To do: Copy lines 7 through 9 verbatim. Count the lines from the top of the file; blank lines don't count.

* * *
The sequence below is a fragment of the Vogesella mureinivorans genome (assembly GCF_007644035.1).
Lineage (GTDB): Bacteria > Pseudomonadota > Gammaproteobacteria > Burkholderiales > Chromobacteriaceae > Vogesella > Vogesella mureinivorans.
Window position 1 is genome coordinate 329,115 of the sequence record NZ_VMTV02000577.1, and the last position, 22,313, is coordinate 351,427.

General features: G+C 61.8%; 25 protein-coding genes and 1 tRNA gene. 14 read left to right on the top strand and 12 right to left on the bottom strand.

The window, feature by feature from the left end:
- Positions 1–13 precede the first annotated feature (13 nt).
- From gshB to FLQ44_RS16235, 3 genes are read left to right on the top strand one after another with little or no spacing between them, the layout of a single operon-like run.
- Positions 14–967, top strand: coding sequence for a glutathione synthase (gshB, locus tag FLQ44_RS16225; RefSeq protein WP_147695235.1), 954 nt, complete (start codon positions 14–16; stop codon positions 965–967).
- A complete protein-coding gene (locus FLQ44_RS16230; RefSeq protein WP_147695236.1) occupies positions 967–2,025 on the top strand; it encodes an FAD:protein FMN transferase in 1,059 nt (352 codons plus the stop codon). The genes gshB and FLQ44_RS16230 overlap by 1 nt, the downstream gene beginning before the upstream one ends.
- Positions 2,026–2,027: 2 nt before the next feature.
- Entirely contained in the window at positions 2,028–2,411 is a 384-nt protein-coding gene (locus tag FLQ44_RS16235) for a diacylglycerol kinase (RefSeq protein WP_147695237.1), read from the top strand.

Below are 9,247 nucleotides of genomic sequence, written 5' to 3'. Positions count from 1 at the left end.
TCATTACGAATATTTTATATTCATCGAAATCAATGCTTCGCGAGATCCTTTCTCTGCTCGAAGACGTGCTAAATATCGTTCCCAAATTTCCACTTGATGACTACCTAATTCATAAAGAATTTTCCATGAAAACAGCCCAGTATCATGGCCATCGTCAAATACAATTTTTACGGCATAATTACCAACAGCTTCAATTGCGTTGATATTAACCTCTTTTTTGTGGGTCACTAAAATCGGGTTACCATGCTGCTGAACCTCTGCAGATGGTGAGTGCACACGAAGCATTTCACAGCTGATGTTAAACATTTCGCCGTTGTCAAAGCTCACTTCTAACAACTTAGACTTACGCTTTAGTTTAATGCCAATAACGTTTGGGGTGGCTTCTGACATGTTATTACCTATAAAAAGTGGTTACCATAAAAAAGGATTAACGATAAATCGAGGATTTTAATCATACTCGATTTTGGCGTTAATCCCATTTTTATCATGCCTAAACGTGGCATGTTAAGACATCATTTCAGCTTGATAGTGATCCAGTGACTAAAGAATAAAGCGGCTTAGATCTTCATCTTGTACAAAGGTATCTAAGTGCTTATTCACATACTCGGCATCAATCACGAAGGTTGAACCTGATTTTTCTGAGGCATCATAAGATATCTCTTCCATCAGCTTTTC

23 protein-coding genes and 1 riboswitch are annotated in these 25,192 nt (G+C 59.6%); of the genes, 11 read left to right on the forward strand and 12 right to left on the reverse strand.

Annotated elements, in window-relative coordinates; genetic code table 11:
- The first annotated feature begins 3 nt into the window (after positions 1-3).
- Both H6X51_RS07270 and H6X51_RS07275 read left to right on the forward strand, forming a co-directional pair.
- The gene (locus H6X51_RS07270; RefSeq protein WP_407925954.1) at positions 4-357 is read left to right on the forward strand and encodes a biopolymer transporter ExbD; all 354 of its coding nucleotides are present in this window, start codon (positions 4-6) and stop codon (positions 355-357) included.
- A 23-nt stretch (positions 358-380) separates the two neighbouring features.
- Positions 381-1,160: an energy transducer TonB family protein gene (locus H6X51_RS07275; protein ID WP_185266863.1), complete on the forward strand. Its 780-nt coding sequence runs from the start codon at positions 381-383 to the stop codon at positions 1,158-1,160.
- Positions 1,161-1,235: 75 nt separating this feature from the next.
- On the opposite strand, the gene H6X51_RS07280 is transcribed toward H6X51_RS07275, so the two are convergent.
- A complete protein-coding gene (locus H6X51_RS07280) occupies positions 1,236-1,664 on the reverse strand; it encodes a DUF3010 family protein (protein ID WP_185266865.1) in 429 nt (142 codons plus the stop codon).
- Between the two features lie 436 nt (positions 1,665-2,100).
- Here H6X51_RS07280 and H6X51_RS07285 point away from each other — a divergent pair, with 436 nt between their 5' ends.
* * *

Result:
- From gshB to FLQ44_RS16235, 3 genes are read left to right on the top strand one after another with little or no spacing between them, the layout of a single operon-like run.
- Positions 14–967, top strand: coding sequence for a glutathione synthase (gshB, locus tag FLQ44_RS16225; RefSeq protein WP_147695235.1), 954 nt, complete (start codon positions 14–16; stop codon positions 965–967).
- A complete protein-coding gene (locus FLQ44_RS16230; RefSeq protein WP_147695236.1) occupies positions 967–2,025 on the top strand; it encodes an FAD:protein FMN transferase in 1,059 nt (352 codons plus the stop codon). The genes gshB and FLQ44_RS16230 overlap by 1 nt, the downstream gene beginning before the upstream one ends.